Finance director Phil Dutton insisted the group's debt was now at a manageable level, but he appeared to hint that tough talks with bondholders remained an option: "When we raised equity a year ago one of the reasons was to make sure the capital structure could be defended and protected through the economic cycle and that's what we're doing. We are in a lot stronger position in that sense – but there are still options which we will have to work through and think through."

Dutton was speaking after the group revealed comparable revenue at its tenanted pubs had fallen 6.8% despite the disposal of almost 900 sites – 13% of the pubs in the leased division. About 11% of Punch's remaining estate is boarded up or trading on a temporary basis.

Perhaps if they had run a pub business rather than a property empire which sold beer on the side they might have avoided all this debt.

Still I'm sure they can afford all this debt, it's not like debts are stupid multiples of losses is it?

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People harp on about the smoking ban ruining the pub trade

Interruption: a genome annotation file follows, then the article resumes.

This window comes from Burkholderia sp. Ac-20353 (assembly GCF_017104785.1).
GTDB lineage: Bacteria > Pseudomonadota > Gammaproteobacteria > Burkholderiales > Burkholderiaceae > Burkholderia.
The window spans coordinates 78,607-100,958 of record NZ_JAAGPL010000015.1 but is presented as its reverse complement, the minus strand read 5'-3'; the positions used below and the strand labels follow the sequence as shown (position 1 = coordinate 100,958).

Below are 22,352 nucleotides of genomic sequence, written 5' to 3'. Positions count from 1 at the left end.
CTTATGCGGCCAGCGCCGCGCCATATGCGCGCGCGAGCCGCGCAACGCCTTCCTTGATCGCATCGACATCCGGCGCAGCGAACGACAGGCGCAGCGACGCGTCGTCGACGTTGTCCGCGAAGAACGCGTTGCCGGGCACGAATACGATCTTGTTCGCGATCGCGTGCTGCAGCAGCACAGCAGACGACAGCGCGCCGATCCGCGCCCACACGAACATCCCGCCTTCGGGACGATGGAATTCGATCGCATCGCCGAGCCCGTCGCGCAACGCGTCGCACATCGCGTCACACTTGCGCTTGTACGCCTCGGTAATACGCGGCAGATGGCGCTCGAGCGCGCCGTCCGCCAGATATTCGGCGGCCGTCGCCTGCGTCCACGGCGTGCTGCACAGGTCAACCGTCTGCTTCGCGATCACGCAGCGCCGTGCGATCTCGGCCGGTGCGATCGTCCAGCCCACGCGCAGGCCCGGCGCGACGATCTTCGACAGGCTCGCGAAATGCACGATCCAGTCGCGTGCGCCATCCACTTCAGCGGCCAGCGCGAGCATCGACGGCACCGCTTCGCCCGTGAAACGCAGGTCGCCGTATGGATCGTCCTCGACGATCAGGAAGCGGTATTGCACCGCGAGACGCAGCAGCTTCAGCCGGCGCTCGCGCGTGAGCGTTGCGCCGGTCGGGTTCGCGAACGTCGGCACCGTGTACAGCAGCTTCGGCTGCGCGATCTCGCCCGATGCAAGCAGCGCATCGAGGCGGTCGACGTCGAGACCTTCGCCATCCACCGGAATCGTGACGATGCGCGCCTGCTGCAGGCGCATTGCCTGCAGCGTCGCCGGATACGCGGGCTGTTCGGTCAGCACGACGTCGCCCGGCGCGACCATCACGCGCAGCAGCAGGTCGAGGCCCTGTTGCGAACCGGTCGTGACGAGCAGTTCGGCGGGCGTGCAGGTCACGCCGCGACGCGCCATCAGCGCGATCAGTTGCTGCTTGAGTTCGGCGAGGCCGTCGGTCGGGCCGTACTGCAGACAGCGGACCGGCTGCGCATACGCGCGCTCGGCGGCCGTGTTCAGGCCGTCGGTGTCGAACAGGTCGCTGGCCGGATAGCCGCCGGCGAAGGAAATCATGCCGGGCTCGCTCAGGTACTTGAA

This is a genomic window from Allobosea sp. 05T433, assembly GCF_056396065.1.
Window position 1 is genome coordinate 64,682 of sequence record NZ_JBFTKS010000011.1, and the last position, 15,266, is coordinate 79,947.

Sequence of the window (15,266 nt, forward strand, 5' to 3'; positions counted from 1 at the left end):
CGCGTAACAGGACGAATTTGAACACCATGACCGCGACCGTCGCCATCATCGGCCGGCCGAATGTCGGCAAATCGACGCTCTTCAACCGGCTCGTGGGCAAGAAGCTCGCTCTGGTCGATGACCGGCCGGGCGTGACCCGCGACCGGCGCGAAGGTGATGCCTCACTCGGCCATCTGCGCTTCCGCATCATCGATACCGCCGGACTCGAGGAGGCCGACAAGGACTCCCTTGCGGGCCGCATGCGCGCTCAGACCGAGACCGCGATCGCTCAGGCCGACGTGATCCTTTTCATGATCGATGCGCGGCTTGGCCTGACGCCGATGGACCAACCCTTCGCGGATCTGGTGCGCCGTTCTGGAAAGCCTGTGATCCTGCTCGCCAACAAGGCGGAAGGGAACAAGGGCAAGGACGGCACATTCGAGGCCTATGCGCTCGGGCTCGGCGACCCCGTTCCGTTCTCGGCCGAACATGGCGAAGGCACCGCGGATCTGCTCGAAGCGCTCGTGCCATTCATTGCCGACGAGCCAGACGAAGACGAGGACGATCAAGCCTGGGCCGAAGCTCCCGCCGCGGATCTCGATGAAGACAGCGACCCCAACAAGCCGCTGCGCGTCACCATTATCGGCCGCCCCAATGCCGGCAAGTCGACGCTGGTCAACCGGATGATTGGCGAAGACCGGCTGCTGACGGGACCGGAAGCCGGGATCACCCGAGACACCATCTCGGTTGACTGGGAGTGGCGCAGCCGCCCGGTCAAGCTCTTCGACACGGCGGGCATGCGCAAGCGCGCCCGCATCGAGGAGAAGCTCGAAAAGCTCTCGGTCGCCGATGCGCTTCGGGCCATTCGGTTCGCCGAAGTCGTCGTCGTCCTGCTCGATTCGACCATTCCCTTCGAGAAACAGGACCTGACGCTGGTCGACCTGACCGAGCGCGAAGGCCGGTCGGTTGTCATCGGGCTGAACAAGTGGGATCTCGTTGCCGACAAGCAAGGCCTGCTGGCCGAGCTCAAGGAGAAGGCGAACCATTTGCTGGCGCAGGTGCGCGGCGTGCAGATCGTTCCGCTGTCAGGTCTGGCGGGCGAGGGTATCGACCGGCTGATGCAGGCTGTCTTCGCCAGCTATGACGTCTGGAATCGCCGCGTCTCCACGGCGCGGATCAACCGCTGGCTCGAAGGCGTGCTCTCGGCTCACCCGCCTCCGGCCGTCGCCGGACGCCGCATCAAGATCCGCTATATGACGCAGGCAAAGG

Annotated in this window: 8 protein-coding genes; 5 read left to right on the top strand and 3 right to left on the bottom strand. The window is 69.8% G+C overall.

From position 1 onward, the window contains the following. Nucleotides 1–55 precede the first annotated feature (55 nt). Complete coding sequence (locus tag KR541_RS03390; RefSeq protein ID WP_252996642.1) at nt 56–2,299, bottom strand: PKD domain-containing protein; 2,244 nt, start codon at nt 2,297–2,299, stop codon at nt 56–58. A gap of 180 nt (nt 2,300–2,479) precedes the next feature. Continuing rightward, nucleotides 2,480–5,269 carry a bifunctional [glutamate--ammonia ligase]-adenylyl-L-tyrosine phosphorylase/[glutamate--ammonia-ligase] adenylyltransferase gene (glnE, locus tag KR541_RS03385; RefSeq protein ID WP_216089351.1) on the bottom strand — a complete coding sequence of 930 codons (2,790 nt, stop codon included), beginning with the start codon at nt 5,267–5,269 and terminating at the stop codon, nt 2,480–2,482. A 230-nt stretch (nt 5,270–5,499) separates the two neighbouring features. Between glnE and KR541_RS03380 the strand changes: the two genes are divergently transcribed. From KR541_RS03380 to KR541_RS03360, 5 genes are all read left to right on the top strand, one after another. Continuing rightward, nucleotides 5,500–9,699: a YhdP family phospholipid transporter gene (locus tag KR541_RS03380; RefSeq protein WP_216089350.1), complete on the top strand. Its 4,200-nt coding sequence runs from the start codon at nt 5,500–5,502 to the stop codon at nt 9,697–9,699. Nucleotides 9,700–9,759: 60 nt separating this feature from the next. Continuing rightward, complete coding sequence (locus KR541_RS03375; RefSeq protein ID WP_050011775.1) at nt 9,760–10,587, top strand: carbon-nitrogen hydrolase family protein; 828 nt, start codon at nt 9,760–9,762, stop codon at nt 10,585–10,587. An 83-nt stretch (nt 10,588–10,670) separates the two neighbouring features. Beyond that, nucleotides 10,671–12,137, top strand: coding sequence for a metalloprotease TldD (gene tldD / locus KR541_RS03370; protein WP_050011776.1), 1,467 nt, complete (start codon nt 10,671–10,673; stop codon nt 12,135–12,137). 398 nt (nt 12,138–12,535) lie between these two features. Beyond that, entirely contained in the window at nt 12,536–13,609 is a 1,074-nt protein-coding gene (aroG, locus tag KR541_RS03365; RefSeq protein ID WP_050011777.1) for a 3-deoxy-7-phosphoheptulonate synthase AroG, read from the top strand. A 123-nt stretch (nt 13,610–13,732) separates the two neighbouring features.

What a load of tosh!

Its the likes of Punch and Enterprise building empires with funny money and pushing beer prices up by buying cheap from breweries and selling at ridiculous prices to licensees that has ruined the pub trade.

Without this scum beer would be less than £2 a pint and landlords could make a go of it.

I hope they rot.

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People harp on about the smoking ban ruining the pub trade

What a load of tosh!

Its the likes of Punch and Enterprise building empires with funny money and pushing beer prices up by buying cheap from breweries and selling at ridiculous prices to licensees that has ruined the pub trade.

Without this scum beer would be less than £2 a pint and landlords could make a go of it.

I hope they rot.

There is a scondary business in the Pub trade set up to take responsibility off the big companies (Punch, Weatherspoons etc) for failing Pubs. The model was quite good. The big boys pay the management company a fee of 95% of previous years loss to take over failing pub and therefore caping their losses. The Management company then put in better quality management to reduce losses and pocket the difference.